Jessica Jones Gets Real
On November 20th, Season One of Marvel’s Jessica Jones launched on Netflix. I admit I was fairly ignorant of the character and I didn’t know how the beginning of this series would play out. Even though it takes place in Hell’s Kitchen, and Daredevil on Netflix more than proved itself, I’d only known about Luke Cage in passing — and only realized he would be in the series by the second episode — and I knew a whole lot less about Jessica herself.
But there is an advantage in that. First, I had no preconceived notions about Jessica Jones as a character. I was allowed to see how her adventures would play out in a realistic, gritty cinematic version of the Marvel Universe. And, second, I find there is something creatively liberating about reinventing or reintroducing characters who aren’t necessarily “top-tier superheroes.” There are so many stories inherent in their struggles and in themselves that you can tell in a distinctly modern fashion: and this is definitely the case with Jessica Jones.
And from the very beginning the series creator and screenwriter Melissa Rosenberg recreates an uncomfortable reality for Jessica. Jessica Jones is a former superhero and current private investigator. She possesses superhuman strength and the ability to leap far distances. At the same time Jessica is an orphan, former abuse victim and survivor. She copes with this through copious amounts of alcohol, disillusionment, and biting sarcasm. Her dual rundown apartment and office’s constantly broken front door says a lot about her personality. Yet while Jessica’s persona is brittle and often unpleasant, underneath it she is a good and decent person that wants to save people’s lives.: who ultimately still wishes to do the right thing. It this combination of physical and emotional vulnerability and strength at play with one another that makes her so captivating. The fact is: Jessica doesn’t always have to be a likable person, but that just makes her more human.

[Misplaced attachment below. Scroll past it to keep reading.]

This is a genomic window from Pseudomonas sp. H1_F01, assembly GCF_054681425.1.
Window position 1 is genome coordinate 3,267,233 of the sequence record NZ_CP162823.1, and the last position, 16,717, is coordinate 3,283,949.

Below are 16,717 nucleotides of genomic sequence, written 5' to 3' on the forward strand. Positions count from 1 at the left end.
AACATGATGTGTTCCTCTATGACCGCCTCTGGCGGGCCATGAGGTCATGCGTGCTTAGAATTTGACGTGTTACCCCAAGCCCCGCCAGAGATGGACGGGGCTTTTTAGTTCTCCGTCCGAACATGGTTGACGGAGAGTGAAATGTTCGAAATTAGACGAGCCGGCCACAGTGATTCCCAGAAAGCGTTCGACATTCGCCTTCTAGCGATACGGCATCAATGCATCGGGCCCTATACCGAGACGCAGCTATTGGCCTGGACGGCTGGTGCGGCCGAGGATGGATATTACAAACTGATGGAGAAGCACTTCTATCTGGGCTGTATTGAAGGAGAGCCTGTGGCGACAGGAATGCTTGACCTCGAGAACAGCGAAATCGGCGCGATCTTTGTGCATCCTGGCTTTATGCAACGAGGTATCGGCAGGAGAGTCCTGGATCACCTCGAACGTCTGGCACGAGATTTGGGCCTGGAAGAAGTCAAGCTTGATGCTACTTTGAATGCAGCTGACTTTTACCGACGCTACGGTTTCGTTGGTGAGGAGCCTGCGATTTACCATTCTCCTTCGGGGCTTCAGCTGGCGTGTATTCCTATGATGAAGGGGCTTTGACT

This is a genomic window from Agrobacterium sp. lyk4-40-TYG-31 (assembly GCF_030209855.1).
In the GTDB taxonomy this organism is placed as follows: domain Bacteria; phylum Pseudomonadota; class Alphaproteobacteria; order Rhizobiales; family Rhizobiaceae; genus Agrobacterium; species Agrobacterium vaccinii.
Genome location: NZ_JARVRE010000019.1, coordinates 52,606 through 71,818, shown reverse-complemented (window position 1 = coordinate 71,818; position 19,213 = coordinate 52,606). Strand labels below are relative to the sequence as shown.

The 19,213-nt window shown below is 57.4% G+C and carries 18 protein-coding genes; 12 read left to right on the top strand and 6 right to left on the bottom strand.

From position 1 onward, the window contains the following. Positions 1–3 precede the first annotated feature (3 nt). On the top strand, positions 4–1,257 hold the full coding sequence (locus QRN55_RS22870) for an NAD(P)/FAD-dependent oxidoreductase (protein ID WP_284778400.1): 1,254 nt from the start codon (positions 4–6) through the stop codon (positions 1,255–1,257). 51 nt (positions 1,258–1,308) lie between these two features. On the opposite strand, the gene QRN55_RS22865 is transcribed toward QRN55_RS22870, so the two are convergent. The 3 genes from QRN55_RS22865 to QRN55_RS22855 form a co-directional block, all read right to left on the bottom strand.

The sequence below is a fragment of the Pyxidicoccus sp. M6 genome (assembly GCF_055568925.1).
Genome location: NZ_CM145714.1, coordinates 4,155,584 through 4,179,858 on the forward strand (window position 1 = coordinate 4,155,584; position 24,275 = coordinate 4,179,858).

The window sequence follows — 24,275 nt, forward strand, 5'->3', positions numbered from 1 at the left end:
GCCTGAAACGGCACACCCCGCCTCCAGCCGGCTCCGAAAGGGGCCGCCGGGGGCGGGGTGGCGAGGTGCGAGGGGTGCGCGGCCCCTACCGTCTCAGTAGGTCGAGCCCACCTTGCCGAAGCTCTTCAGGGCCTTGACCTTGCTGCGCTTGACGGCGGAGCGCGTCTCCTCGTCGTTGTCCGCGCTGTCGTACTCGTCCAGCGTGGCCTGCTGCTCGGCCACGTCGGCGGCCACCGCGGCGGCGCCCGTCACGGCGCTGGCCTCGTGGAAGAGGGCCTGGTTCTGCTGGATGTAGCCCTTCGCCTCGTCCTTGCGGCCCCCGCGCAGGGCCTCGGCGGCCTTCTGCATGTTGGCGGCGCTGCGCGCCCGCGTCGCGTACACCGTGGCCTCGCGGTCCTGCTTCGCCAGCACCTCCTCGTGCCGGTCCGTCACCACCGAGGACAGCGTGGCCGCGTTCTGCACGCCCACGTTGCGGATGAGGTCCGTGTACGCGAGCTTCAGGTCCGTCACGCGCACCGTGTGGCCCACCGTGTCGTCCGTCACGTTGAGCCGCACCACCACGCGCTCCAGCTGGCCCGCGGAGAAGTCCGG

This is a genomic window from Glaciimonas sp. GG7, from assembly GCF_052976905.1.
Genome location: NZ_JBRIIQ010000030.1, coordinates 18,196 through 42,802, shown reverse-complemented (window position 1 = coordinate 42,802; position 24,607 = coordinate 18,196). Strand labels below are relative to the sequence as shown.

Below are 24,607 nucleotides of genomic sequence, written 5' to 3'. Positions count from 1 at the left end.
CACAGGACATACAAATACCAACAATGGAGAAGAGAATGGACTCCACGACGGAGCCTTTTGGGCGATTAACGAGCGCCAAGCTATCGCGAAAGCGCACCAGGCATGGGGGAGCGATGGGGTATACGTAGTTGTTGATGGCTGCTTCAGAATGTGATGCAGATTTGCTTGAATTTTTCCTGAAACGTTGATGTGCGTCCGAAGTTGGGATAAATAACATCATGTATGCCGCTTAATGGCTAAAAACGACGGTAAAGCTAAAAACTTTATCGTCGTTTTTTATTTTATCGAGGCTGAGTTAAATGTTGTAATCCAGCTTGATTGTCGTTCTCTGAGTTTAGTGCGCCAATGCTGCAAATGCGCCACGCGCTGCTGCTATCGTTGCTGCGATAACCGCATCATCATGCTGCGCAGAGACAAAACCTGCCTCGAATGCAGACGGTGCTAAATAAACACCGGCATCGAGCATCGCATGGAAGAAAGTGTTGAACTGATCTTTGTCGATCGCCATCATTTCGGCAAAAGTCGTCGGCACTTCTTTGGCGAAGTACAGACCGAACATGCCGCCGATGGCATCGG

In addition, Jessica Jones has symptoms of post-traumatic stress: from flashbacks to her abuser and interrupted childhood to having to constantly repeat street names to remind herself of something material and concrete to hold onto when her panic attacks set in. She is an abused woman in the process of coping with the events and trauma that led her to this point in her life. Krysten Ritter portrays this well in how these facts affect Jessica’s behaviour and relationships. And she isn’t the only one.
Jessica’s friend Patricia Walker, or Trish, is a radio talk show host who became Jessica’s adoptive sister. She was abused constantly by her mother, physically and emotionally, as a child star. This has led her to adopting a friendly public facade while letting few people into her private life: an existence made up of a high security apartment and intense Krav Maga martial arts training. Whereas Jessica protects herself with superficial abruptness, Trish does the same with a literal fortress. Jessica doesn’t want, or have to smile to please anyone. Trish wears her smile as another shield.